For Immediate Release, March 11, 2009
Contact: Rob Mrowka, (702) 249-5821, rmrowka@biologicaldiversity .org
Lawsuit Will Be Filed to Protect the
Amargosa Toad Under the Endangered Species Act
LAS VEGAS, Nev.— Today the Center for Biological Diversity and Public Employees for Environmental Responsibility sent the U.S. Department of the Interior a formal notice of intent to sue to force the agency to respond to a petition seeking protection for the Amargosa toad under the Endangered Species Act. The Amargosa toad is only found in Nevada and is at imminent risk of extinction.
The conservation groups petitioned the Interior Department to list the Amargosa toad under the Endangered Species Act on February 26, 2008, triggering a deadline for the Department to make the required “90-day finding” on the petition. The Department has further violated the Endangered Species Act by failing to issue a 12-month finding for the species.
“The Amargosa toad is a delicate desert amphibian threatened by livestock grazing, off-road vehicles, water withdrawals, and other development in the Amargosa River system,” said Rob Mrowka, ecologist and conservation advocate with the Center. “The U.S. Fish and Wildlife Service continues to violate the Endangered Species Act by failing to review and issue a finding on our petition to protect it.”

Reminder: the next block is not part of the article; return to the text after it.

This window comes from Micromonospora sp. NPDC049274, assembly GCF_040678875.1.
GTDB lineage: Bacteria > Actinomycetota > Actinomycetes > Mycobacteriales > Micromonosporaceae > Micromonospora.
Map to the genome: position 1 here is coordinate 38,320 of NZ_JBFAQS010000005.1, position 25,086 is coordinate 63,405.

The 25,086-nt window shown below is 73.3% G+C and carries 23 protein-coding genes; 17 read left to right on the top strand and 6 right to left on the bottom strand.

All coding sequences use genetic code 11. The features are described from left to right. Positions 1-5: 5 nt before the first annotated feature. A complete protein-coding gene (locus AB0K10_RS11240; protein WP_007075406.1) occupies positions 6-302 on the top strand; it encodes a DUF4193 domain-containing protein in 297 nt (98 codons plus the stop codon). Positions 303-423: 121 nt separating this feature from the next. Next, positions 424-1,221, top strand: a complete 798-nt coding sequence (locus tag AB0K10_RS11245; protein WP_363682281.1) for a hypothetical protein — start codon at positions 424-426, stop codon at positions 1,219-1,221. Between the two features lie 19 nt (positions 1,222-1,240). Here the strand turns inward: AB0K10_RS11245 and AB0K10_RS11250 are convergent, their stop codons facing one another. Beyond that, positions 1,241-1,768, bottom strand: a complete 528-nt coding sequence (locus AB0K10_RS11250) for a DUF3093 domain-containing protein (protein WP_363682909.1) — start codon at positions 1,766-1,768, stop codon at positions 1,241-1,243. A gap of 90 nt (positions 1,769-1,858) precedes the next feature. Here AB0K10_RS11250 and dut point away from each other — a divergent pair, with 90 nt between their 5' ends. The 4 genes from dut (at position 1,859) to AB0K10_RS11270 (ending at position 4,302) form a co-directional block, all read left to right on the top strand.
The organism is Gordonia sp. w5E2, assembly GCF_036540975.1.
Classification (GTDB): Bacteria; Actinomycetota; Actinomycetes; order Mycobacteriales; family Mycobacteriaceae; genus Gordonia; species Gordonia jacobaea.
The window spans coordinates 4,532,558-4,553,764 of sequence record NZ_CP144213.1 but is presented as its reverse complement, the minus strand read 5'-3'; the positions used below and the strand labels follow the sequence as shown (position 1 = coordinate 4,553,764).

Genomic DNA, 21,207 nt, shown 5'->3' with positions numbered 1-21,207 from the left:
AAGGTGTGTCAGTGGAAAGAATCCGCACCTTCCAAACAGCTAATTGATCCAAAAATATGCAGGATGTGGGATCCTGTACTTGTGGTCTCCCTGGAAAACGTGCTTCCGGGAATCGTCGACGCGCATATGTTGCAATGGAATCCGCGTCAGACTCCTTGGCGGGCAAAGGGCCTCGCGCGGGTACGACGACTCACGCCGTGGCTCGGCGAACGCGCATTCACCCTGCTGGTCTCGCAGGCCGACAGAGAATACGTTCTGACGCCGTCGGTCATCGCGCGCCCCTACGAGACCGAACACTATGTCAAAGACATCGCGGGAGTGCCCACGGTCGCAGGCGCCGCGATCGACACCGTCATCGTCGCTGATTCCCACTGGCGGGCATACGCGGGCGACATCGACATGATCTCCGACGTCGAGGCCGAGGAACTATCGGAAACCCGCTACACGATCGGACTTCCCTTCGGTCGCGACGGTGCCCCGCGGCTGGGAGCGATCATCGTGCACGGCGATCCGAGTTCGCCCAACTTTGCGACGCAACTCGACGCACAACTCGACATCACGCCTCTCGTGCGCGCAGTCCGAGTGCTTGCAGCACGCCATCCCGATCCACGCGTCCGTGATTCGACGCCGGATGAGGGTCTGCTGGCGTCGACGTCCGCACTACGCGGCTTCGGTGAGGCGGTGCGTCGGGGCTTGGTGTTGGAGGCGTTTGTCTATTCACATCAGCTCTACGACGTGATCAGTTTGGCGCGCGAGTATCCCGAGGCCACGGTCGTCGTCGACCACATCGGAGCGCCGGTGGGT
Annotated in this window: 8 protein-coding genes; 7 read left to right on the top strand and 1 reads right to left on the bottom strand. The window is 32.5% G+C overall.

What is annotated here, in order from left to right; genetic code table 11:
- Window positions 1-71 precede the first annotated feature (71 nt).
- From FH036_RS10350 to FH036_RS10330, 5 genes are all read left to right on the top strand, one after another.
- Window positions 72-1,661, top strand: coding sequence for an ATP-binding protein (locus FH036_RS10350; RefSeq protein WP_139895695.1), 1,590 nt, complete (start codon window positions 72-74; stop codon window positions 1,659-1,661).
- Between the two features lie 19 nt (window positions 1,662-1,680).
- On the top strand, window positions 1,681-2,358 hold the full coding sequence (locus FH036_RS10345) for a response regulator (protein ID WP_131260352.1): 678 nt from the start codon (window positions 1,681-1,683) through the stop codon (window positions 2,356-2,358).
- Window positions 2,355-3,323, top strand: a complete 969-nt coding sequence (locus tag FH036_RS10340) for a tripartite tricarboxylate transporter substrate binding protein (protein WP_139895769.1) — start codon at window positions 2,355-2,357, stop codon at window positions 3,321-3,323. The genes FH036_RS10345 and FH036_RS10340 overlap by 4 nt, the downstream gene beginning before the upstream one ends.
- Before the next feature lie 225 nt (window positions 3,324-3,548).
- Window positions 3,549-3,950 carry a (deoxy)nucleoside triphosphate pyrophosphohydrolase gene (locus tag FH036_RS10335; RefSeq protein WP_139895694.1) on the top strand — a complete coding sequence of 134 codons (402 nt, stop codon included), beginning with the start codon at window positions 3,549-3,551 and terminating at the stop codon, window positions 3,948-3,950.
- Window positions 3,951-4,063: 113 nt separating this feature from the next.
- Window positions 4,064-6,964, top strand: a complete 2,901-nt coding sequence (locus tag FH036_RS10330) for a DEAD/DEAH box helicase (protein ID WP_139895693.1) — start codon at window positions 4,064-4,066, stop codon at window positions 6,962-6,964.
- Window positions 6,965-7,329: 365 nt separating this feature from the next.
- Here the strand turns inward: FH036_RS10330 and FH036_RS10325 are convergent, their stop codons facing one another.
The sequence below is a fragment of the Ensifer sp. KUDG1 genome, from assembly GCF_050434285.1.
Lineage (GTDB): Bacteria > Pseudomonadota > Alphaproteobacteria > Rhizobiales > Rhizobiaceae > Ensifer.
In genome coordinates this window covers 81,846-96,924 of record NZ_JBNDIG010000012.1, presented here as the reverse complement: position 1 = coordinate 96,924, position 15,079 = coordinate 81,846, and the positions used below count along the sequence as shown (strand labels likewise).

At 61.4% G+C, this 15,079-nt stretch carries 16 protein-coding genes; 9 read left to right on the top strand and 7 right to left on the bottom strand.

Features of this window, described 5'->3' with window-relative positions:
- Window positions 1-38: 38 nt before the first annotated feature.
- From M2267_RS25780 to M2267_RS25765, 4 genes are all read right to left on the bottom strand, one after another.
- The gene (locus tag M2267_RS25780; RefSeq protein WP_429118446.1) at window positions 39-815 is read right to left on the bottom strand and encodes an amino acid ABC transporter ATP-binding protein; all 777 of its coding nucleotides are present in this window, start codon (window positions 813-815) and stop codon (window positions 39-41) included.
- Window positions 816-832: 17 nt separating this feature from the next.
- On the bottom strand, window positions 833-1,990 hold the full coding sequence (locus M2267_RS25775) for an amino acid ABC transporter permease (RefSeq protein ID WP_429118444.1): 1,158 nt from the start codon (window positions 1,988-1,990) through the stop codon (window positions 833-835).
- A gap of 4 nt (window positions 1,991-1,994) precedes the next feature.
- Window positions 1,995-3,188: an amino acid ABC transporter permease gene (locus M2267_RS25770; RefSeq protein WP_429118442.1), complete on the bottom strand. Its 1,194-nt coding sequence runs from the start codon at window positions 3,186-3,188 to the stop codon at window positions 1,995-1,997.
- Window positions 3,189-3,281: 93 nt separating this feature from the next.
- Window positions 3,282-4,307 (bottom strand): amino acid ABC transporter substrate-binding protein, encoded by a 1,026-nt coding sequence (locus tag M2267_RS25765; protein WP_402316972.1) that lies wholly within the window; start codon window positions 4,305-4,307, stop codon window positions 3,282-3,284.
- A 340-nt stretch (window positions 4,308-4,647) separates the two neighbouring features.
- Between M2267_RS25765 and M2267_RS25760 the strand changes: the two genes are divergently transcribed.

The entire known geographic range of the Amargosa toad is restricted to wet areas, springs, and adjacent desert uplands in a 10-mile stretch of the Amargosa River and interconnected spring systems in the Oasis Valley in Nevada. Fewer than 20 breeding populations have been found near the Amargosa River and surrounding springs in the Bullfrog Hills in the Oasis Valley in Nye County, Nevada. The remaining habitat contains about 8,440 acres of riparian and adjacent upland habitat that faces imminent decline due to numerous impacts.
Threats to the Amargosa toad include ongoing destruction and modification of its remaining habitat by urban, residential, and recreational development, as well as introduction of nonnative predators, ground disturbance and vegetation removal from grading, grazing, and off-road use, water diversions, and accelerated drying caused by climate change.
The Center for Biological Diversity is a national, nonprofit conservation organization with more than 200,000 members and online activists dedicated to the protection of endangered species and wild places.